February 22, 2011 / 1:30 PM / 9 years ago

CANADA FX DEBT-C$ slightly softer ahead of retail sales

 * C$ dips to $1.0132
 * Bond firm across curve on Libya revolt
 TORONTO, Feb 22 (Reuters) - Canada's dollar was slightly
softer against the U.S. currency on Tuesday morning ahead of
domestic retail sales figures, which will help firm
expectations of how the economy fared in the fourth quarter.
 Canadian retail sales data for December, due at 8:30 a.m.
(1330 GMT), is the main domestic economic figures for the week.
Economists polled by Reuters expect a flat reading for December
compared to a 1.3 percent jump in November. Excluding autos,
retail sales are expected to rise 0.6 percent.
 "It seems that there is probably a greater propensity to
sell on bad news than there is to buy on good news, until we
get a shift from the Bank of Canada in terms of tone," said
Sacha Tihanyi, currency strategist at Scotia Capital.
 The data is also one of the last key pieces of data ahead
of the Bank of Canada's March 1 policy-setting decision.
 None of the 12 primary dealers surveyed by Reuters last
week expect the Bank of Canada to hike rates in March, with
most still calling for an interest rate increase in the first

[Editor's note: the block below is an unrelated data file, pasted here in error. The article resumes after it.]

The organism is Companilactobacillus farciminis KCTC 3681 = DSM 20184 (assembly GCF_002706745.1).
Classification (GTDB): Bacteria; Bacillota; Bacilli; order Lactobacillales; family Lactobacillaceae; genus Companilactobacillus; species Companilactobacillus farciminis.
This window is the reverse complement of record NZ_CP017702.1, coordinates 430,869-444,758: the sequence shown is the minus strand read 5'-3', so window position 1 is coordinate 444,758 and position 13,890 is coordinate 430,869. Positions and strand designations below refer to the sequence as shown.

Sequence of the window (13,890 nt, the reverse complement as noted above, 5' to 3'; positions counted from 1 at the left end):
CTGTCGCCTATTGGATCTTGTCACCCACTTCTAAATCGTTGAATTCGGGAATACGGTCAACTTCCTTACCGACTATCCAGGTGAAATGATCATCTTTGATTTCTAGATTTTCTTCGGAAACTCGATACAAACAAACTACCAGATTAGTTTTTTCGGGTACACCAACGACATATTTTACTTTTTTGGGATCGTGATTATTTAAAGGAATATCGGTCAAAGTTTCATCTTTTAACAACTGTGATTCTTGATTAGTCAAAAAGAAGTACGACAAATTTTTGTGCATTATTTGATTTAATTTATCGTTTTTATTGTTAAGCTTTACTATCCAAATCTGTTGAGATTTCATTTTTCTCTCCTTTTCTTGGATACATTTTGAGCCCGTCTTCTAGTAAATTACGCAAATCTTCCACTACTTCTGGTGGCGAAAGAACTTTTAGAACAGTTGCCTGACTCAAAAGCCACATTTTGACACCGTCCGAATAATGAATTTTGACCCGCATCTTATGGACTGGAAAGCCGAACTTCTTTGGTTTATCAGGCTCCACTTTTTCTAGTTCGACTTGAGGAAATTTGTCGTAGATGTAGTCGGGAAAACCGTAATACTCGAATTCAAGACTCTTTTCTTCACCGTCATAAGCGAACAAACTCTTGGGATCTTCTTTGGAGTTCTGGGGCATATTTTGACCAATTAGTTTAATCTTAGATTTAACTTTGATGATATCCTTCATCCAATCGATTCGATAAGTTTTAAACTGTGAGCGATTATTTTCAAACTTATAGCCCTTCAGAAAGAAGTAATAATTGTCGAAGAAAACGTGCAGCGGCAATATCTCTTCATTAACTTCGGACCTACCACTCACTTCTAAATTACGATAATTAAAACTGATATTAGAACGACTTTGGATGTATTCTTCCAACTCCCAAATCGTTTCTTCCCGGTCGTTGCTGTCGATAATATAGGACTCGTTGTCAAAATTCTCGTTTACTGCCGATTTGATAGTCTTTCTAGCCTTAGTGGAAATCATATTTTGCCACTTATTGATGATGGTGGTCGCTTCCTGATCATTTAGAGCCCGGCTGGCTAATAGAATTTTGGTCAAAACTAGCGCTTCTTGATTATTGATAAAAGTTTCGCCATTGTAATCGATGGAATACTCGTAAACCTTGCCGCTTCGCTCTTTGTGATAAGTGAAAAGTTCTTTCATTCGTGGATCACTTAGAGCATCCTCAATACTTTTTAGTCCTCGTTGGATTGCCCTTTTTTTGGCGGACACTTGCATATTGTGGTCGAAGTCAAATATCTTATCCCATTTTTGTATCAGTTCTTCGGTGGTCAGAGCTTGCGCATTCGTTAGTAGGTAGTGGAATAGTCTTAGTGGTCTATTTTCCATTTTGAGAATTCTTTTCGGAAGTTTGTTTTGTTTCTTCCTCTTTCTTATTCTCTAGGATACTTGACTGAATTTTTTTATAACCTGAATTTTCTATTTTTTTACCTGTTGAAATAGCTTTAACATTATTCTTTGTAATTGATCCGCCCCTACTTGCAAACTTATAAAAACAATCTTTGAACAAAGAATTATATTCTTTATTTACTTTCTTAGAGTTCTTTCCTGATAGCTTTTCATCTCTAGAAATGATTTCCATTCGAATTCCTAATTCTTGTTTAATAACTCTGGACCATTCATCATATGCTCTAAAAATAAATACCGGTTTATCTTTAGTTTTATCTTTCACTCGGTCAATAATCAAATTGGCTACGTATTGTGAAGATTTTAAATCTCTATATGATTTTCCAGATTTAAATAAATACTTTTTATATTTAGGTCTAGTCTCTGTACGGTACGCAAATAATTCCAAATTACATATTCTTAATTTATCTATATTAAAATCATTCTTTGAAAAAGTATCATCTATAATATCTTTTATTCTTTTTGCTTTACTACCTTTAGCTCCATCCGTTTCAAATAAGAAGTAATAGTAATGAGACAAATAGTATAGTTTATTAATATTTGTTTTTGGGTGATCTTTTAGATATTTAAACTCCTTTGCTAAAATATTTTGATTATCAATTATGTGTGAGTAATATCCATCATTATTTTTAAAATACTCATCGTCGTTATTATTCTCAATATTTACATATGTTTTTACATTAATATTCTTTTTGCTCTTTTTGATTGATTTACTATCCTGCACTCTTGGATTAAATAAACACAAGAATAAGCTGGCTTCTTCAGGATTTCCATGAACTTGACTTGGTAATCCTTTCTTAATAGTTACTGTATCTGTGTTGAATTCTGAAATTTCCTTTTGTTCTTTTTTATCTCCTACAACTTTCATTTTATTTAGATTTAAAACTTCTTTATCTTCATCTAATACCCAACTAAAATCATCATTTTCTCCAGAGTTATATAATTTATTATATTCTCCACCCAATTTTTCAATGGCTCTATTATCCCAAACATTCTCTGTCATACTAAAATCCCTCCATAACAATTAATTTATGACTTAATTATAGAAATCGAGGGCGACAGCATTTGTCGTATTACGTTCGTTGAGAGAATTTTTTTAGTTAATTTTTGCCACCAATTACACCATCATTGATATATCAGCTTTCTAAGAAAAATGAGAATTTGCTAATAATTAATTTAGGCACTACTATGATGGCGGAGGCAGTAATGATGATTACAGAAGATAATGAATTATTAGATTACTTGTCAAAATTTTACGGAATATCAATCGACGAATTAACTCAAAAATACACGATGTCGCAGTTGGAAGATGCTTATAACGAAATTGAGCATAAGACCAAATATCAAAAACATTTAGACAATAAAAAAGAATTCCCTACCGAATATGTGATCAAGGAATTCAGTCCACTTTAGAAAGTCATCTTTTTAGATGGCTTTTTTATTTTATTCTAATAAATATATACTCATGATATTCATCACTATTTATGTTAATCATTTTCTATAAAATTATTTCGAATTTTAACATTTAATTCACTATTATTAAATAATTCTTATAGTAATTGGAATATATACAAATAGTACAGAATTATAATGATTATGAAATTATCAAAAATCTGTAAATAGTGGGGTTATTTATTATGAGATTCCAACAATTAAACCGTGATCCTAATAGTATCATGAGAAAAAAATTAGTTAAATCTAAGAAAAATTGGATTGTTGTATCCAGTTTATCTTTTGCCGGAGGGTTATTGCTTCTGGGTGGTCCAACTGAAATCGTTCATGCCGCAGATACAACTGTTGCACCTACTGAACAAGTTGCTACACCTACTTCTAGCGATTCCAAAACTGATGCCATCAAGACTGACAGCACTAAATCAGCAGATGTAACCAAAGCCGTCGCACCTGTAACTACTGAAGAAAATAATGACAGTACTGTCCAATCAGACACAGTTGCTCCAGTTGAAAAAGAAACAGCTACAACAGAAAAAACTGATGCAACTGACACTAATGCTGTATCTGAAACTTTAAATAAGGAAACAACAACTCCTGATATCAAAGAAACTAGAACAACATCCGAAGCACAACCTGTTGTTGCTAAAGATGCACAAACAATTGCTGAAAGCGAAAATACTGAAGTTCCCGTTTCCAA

half of the year. May was seen as the most likely month for the
next central bank tightening. [ID:nTZOIDE7P7]
 Canada's unexpected trade surplus in December after nine
months of deficits was one of the factors contributing to a
more upbeat outlook on the economy.
 Bank of Canada Governor Mark Carney suggested on the
weekend his projection in January of 2.3 percent annualized
growth in the fourth quarter could be tweaked higher after
growth came in at a disappointing 1 percent in the third
quarter. [ID:nN19302110]
 At 8 a.m. (1300 GMT), the currency CAD=D4 was at C$0.9870
to the U.S. dollar, or $1.0132, down slightly from Friday's
North American session close at C$0.9860 to the U.S. dollar, or
$1.0142. Most Canadian financial markets were closed on
 Canadian government bonds were firmer across the curve as
risk sentiment took a hit from the disruption in Libya, driving
down world stocks.
 Libyan leader Muammar Gaddafi signalled defiance of a
mounting revolt against his 41-year rule on Tuesday, appearing
on state television and denying he had fled the country.    
 The two-year Canadian government bond CA2YT=RR up 6
Canadian cents to yield 1.858 percent, while the 10-year bond
CA10YT=RR advanced 49 Canadian cents to yield 3.408 percent.
 (Reporting by Ka Yan Ng, Editing by Chizu Nomiyama)

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